I recognize that this statement is me asking for too much control of other people’s experiences, and trusting too little. I assure you, it’s out of fear, a fear at truthfully the heart of which lie my own teaching inadequacies. But it’s also out of fright that worldviews can’t be changed, despite the urgent proof for them needing to change being directly accessible by front line soldiers, aka teachers.
I just finished up a great book about the Peace Corps called “Keeping Kennedy’s Promise” that laid it out well in 1978:
“To begin with, each volunteer has always borne the imprint of his own culture. In varying measure, each has been the product of an ethnocentric, materialistic, and individualistic society. The Peace Corps has failed to awaken volunteers to their own cultural heritage and native biases and to kindle within them the desire to assimilate new values during their experience abroad.” (Keeping Kennedy’s Promise, p.132)
A friend shot a version of this back at me after my last post. She wrote saying that the premise and work of cultural exchange doesn’t guarantee that worldviews will be adequately deconstructed and rebuilt anew because altering worldviews is not even fleshed out as the objective of the exercise. I don’t mean to imply that teachers/volunteers are not undergoing significant personal reconstructions of self – that depends on the teacher/volunteer. And most PCVs and TFAers begin their applications to both organizations armed with a desire to experience something new to open themselves up to new values and to test the ones they’ve already settled on. But she rightly pointed out that to be ready to radically reconstruct your worldview is not as easy as it looks, particularly if it unseats you from relative safety as you commit to expanding others’ opportunities rather than guarding your own.
On my end, I think that Peace Corps is a great model of an organization that prides itself in its belief that when two people meet and, even better, work together closely for an extended period of time, that something of value results. The beginning of the process is exchange, but once it gets down to what we’ll be teaching the students the next day, what comes out is (hopefully) a patchwork of three brown-skinned ladies’ personal teaching cultures. However, Peace Corps denies that this is the goal in its recruitment material and even in the way that it defends itself in front of Congress. The story that’s told has a gap in the middle where Peace Corps work actually happens: on the recruitment end, it’s about “the corners of the world that can’t wait” and on the budget end, it’s the readiness of America to face its future in a globalized context. But what’s really happening isn’t cultural exchange, it’s cultural pragmatism. It’s what most RPCVs attest to having undergone and it’s why most continue to learn from the many lessons that their two years as PCVs taught them, because they were truly reformed, they didn’t just drop in some American values, even if in exchange for a host country’s. They negotiated what they knew with what they were being taught in order to come out with the best version of themselves, with a perspective lit on fire with knowledge of poverty. Anything short of that does not reach the goal of the organization, and rather has volunteers fall short in a land of waste called poverty tourism.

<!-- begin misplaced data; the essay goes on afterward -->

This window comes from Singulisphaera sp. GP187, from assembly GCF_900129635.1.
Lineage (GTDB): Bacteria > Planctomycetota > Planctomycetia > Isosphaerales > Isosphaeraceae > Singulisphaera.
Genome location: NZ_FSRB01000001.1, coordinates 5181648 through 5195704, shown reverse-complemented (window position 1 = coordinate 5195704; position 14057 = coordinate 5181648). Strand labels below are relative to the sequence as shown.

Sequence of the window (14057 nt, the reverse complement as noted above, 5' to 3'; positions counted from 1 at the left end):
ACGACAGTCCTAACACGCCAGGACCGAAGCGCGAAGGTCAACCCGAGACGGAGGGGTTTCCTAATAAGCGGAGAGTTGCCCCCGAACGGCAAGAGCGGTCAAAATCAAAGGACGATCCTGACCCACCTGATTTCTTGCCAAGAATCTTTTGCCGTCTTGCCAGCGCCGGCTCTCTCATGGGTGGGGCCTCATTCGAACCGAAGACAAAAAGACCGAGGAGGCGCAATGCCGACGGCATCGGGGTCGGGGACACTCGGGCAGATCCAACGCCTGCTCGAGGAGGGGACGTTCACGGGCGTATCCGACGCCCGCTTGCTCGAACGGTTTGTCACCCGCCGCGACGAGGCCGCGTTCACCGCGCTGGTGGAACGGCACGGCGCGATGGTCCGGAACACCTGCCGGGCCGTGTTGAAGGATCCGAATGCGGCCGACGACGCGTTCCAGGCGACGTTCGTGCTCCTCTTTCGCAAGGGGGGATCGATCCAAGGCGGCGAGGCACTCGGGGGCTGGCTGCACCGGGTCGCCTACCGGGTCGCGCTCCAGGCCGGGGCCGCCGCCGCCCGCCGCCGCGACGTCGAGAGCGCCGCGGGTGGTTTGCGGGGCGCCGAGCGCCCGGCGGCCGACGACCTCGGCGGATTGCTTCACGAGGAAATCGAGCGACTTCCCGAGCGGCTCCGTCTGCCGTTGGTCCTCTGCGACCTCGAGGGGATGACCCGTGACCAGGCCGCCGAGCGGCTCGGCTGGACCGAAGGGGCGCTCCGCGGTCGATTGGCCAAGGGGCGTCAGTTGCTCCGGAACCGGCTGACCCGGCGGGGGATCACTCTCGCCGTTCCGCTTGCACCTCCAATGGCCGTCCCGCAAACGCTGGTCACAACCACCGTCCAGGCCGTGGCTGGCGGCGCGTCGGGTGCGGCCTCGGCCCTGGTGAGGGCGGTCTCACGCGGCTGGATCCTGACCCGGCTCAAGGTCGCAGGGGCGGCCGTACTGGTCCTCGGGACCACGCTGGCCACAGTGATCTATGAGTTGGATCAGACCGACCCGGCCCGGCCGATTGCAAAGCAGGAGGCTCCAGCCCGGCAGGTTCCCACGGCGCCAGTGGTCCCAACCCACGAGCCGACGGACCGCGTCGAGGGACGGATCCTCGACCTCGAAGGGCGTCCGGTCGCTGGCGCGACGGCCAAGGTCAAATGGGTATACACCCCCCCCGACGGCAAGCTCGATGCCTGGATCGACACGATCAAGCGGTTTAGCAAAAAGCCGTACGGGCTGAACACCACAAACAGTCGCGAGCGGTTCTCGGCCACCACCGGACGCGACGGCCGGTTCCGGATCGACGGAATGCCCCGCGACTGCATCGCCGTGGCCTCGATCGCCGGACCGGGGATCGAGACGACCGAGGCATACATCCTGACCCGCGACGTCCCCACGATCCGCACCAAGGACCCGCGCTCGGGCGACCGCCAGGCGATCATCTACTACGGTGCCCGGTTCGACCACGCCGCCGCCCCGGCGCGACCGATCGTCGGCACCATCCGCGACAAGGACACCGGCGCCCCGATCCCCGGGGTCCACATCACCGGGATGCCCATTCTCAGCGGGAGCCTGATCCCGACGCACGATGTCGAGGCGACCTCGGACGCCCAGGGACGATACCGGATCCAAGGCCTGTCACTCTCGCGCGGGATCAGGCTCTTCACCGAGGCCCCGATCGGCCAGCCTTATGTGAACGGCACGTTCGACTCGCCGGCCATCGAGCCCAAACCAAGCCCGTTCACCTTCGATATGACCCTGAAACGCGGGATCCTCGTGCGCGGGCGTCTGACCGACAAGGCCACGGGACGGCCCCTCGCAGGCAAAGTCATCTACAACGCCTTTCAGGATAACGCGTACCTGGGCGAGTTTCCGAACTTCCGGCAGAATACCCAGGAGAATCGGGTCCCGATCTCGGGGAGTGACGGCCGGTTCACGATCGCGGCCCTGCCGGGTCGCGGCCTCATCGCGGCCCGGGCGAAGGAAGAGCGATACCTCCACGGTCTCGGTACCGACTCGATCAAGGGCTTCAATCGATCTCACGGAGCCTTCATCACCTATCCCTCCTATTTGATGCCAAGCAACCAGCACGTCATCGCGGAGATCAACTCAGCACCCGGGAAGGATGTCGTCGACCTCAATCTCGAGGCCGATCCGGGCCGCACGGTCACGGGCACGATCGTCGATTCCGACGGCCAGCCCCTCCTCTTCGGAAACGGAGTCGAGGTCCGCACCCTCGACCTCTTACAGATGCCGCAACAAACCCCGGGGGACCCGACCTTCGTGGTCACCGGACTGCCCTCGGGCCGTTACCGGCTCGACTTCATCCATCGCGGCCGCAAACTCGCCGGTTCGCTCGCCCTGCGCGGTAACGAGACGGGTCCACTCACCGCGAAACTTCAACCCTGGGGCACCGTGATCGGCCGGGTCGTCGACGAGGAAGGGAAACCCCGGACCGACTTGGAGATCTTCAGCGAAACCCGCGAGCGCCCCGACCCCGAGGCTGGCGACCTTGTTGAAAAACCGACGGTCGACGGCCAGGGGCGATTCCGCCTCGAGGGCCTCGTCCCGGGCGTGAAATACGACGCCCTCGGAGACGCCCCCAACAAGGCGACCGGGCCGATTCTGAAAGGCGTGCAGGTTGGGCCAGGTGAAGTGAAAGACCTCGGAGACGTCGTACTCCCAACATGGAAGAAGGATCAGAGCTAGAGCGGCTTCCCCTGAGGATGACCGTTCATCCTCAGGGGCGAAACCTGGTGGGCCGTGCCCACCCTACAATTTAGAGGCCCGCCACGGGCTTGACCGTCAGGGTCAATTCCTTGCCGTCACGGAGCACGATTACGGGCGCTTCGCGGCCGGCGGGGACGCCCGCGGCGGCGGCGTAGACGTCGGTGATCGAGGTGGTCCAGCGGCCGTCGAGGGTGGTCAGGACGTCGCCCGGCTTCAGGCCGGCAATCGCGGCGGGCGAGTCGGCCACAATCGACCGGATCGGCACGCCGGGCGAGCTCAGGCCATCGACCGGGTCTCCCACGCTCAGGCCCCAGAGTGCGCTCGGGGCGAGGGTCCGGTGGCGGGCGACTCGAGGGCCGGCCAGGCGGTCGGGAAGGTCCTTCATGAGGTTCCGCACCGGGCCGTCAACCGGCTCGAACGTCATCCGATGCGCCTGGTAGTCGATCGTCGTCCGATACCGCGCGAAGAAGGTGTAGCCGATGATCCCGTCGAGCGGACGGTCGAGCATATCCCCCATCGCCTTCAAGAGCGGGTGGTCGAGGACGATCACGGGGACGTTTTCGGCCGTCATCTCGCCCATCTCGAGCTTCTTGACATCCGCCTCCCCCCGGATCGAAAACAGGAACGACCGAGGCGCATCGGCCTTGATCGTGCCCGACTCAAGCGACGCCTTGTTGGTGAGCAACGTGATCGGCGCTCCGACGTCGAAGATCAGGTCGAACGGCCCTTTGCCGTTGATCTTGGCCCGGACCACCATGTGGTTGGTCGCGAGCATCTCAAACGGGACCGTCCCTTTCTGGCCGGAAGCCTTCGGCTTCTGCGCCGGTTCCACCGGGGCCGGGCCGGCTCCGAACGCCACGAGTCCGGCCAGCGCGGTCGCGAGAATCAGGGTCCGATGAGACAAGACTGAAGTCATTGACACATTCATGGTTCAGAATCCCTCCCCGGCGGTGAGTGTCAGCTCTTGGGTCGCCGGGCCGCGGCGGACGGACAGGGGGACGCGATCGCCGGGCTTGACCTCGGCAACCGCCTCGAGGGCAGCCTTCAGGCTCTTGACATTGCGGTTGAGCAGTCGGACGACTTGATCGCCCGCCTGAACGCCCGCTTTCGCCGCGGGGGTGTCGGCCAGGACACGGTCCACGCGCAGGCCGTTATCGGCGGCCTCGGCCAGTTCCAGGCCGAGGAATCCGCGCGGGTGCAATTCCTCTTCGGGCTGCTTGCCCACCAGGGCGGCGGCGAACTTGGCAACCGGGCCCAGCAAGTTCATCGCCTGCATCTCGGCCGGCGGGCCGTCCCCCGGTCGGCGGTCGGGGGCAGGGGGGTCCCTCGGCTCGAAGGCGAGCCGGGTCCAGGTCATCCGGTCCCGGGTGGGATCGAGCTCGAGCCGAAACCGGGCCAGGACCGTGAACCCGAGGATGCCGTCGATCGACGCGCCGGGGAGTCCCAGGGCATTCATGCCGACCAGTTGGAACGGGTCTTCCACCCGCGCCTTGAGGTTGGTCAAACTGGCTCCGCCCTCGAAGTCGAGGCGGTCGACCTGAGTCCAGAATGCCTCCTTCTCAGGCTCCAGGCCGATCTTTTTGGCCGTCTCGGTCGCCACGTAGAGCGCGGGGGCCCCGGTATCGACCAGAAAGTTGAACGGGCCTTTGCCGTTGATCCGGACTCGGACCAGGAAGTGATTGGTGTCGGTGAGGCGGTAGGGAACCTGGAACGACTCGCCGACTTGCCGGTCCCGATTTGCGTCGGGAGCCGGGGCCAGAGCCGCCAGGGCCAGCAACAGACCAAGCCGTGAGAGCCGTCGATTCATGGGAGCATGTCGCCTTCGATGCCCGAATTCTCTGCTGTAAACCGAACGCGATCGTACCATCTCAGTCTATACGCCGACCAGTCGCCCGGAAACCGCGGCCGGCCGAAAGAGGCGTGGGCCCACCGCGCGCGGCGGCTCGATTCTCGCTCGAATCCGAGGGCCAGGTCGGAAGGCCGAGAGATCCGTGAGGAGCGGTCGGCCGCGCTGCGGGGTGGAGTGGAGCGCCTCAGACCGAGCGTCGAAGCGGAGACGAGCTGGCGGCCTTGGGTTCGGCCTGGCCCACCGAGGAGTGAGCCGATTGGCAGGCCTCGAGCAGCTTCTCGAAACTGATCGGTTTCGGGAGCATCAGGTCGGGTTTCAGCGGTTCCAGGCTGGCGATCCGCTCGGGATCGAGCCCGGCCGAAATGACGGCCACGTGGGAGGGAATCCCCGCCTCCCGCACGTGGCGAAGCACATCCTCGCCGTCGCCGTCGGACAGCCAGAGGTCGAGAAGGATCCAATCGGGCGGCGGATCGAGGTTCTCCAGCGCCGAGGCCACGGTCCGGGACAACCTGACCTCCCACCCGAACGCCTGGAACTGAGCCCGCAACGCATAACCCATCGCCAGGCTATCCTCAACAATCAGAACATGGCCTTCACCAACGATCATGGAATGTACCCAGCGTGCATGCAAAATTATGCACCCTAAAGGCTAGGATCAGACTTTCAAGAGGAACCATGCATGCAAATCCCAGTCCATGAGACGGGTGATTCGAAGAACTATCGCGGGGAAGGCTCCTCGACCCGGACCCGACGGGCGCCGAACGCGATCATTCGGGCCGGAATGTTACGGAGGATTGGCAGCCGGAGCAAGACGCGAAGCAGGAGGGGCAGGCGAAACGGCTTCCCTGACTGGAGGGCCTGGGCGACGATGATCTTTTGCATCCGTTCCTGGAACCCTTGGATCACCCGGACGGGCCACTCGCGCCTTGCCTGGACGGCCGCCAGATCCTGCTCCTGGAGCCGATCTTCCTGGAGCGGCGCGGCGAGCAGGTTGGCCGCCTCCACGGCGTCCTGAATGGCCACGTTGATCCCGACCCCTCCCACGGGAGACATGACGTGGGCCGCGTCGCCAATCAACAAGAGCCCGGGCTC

So what can be done to diminish the number of experiments done on communities that don’t result in poverty tourism or a superficial but glamorous political career?
Here are some suggestions:
1. Bolster undergraduate programs with practical work. Too many PCVs and TFAers have too much to learn about community work on the job, and that’s not good for the job. Programs like Peace Corps or TFA do a good job of helping you find your next step, particularly by orienting you to graduate school with great grants and scholarships, but the two programs are popular enough options that the requirements to enter them could be threaded into them at the undergraduate level. The crux of this would be in diversity studies. I think this is a direction that many universities, such as Georgetown with its Jesuit identity, want to push on their students. I recently read Mountains Beyond Mountains about Paul Farmer — his knowledge of the medical field is incredible, but he cites his ideological drive as originating in Black Liberation Theology. From the book, it’s clear that he’s able to fit himself into Haitian communities because of this departure point, because he’s frank about understanding privilege and people trust him for it. He didn’t learn that at Harvard, though.
Another place this can happen is ….. in TRAINING! Obviously, there’s a lot to be done & PC does include Keeping Kennedy’s Promise in its mid-service training. But more, more, more!